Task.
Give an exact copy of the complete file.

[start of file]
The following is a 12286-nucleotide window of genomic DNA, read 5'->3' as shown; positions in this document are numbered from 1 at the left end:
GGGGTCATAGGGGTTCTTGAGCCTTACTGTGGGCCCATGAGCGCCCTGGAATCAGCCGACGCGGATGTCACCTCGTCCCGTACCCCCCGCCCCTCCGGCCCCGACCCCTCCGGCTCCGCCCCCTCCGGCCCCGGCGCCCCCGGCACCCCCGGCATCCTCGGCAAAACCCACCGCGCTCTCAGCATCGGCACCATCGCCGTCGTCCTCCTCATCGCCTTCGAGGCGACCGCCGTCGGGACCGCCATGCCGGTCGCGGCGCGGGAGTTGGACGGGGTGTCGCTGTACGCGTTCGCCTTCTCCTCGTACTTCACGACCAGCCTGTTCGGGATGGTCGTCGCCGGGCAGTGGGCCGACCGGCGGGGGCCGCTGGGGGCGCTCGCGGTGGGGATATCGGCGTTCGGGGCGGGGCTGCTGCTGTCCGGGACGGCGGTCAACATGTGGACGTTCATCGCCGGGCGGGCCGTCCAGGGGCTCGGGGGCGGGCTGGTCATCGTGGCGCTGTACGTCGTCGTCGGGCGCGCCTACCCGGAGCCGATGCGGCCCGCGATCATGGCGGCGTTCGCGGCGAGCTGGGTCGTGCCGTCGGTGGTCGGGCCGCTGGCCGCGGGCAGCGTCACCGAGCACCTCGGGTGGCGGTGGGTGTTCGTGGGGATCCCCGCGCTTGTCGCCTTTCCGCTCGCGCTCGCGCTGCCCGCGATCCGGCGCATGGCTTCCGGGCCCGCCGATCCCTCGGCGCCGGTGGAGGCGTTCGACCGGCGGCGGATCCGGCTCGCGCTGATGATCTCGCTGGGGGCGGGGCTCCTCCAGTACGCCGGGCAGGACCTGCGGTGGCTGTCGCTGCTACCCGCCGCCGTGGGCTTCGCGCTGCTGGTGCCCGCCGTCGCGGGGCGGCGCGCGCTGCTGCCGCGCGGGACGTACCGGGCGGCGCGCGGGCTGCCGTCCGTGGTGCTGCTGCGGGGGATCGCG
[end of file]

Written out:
The following is a 12286-nucleotide window of genomic DNA, read 5'->3' as shown; positions in this document are numbered from 1 at the left end:
GGGGTCATAGGGGTTCTTGAGCCTTACTGTGGGCCCATGAGCGCCCTGGAATCAGCCGACGCGGATGTCACCTCGTCCCGTACCCCCCGCCCCTCCGGCCCCGACCCCTCCGGCTCCGCCCCCTCCGGCCCCGGCGCCCCCGGCACCCCCGGCATCCTCGGCAAAACCCACCGCGCTCTCAGCATCGGCACCATCGCCGTCGTCCTCCTCATCGCCTTCGAGGCGACCGCCGTCGGGACCGCCATGCCGGTCGCGGCGCGGGAGTTGGACGGGGTGTCGCTGTACGCGTTCGCCTTCTCCTCGTACTTCACGACCAGCCTGTTCGGGATGGTCGTCGCCGGGCAGTGGGCCGACCGGCGGGGGCCGCTGGGGGCGCTCGCGGTGGGGATATCGGCGTTCGGGGCGGGGCTGCTGCTGTCCGGGACGGCGGTCAACATGTGGACGTTCATCGCCGGGCGGGCCGTCCAGGGGCTCGGGGGCGGGCTGGTCATCGTGGCGCTGTACGTCGTCGTCGGGCGCGCCTACCCGGAGCCGATGCGGCCCGCGATCATGGCGGCGTTCGCGGCGAGCTGGGTCGTGCCGTCGGTGGTCGGGCCGCTGGCCGCGGGCAGCGTCACCGAGCACCTCGGGTGGCGGTGGGTGTTCGTGGGGATCCCCGCGCTTGTCGCCTTTCCGCTCGCGCTCGCGCTGCCCGCGATCCGGCGCATGGCTTCCGGGCCCGCCGATCCCTCGGCGCCGGTGGAGGCGTTCGACCGGCGGCGGATCCGGCTCGCGCTGATGATCTCGCTGGGGGCGGGGCTCCTCCAGTACGCCGGGCAGGACCTGCGGTGGCTGTCGCTGCTACCCGCCGCCGTGGGCTTCGCGCTGCTGGTGCCCGCCGTCGCGGGGCGGCGCGCGCTGCTGCCGCGCGGGACGTACCGGGCGGCGCGCGGGCTGCCGTCCGTGGTGCTGCTGCGGGGGATCGCG